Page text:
For a couple of years now, I’ve heard much discussion over the use of the now-notorious red pen. Once a staple for every school teacher, it seems this sword of sorts wields power unknown prior to the late 90s. Oh, sure. It may look innocent enough, but there are those who claim that seeing red ink can cause irreparable damage in children’s psyches, by shooting down their self-esteem, causing them to feel inferior and crushing their self-confidence.
Raise your hand if your teachers marked errors in red ink. See? I just saw everyone’s hand go up in the air. Well, everyone’s except Colton’s, whose teacher grades in blue ink. Looking back, I’d say we all turned out just fine, wouldn’t you?
I can remember receiving comments like “Not your best work” (and sometimes it wasn’t ) or “Excellent Job!” (when it was). I remember seeing A+ and B- and Incomplete (you get the point) and every daggone time, it was written in red.
But if a certain camp of nosy naysayers get their way, teachers around the world will be forced to leave their marks in a nice shade of green or blue – maybe even purple – as they correct the students mistakes.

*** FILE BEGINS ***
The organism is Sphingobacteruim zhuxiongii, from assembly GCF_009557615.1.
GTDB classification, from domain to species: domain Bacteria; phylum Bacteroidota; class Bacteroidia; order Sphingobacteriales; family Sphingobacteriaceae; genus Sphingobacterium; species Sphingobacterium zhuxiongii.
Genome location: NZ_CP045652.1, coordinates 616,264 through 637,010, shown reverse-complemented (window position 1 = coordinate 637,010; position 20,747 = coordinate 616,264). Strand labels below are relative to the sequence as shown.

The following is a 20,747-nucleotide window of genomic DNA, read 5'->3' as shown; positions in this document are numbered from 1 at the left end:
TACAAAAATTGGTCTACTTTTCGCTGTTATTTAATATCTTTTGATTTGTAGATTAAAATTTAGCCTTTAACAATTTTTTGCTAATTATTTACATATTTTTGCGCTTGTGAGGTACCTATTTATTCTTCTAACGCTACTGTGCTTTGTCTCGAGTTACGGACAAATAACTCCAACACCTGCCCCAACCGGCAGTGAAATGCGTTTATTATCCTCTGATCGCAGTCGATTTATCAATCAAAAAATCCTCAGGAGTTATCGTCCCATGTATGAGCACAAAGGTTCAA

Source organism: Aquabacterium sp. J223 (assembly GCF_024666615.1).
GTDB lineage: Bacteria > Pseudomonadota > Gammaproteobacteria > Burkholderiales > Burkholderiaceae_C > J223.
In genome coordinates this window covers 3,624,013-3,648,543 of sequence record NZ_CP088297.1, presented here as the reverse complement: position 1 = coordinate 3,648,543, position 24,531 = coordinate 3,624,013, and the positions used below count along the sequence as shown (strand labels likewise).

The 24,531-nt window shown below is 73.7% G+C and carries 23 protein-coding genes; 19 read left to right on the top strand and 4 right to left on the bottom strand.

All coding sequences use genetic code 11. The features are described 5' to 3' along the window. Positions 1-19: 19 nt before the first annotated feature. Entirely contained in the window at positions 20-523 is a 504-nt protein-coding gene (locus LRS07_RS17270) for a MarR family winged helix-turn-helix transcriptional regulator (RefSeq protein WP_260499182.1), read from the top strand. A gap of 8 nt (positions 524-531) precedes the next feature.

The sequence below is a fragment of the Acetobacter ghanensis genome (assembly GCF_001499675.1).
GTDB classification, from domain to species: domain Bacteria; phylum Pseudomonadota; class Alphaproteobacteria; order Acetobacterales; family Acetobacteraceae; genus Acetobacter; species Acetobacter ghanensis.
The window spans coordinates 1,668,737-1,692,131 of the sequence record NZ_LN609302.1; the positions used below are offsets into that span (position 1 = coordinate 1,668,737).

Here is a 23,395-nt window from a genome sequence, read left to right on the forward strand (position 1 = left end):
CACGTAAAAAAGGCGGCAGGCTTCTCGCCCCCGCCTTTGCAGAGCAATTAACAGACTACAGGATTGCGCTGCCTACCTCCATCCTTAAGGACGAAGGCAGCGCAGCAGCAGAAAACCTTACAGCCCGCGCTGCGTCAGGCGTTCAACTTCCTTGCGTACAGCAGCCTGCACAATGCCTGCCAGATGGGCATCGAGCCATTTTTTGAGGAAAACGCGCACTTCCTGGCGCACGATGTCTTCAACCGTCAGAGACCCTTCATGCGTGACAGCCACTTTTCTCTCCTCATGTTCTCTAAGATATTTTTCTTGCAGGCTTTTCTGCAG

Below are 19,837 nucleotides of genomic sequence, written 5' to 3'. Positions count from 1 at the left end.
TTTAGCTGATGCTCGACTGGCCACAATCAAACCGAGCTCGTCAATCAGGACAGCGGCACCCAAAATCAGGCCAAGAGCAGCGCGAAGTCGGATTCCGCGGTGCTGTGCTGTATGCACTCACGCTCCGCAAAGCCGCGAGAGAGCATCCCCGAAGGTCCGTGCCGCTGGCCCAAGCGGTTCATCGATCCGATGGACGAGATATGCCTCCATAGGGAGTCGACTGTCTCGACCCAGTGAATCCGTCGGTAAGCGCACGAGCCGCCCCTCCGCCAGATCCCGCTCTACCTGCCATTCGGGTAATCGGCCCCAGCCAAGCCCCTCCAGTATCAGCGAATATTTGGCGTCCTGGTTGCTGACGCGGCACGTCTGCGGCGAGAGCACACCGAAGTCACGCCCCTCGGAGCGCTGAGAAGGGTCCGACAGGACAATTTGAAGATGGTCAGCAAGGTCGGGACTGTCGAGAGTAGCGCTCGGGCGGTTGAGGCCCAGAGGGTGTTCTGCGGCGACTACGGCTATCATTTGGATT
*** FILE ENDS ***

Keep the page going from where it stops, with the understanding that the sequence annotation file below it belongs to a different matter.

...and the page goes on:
As many of you already know, I’m a strong opponent of those who decide what’s best for the masses and force their views on others through the use of regulations and laws.
This whole thing reminds me of the deluge of trophies given out in various sports (and non-sports) based solely on participation, not excellence. Instead of realizing talents (or lack thereof), instead of learning a few basic rules in life (sometimes we win, sometimes we lose), instead of striving to be our best, we’re being told that everyone deserves equal recognition – win or lose, pass or fail. That what’s fair for one must be fair for all. (How, oh how, did we ever get to this place??)
Assuming that the red pen gets the shaft, a funny thing will happen. The new standard of marking papers in green or blue or purple ink will likewise fall under attack. Instead of using ink, someone will decide marking student’s papers in pencil is the only sure way to save the children from a lifetime of lethargy created by the dreaded pen. When the pencil comes under attack, they’ll say it’s time to let the children make mistakes, and give them all an A for effort (just don’t be so crass as to mark on their work).
If we aren’t careful, it’s coming. Mark my words. And by all means, use red ink.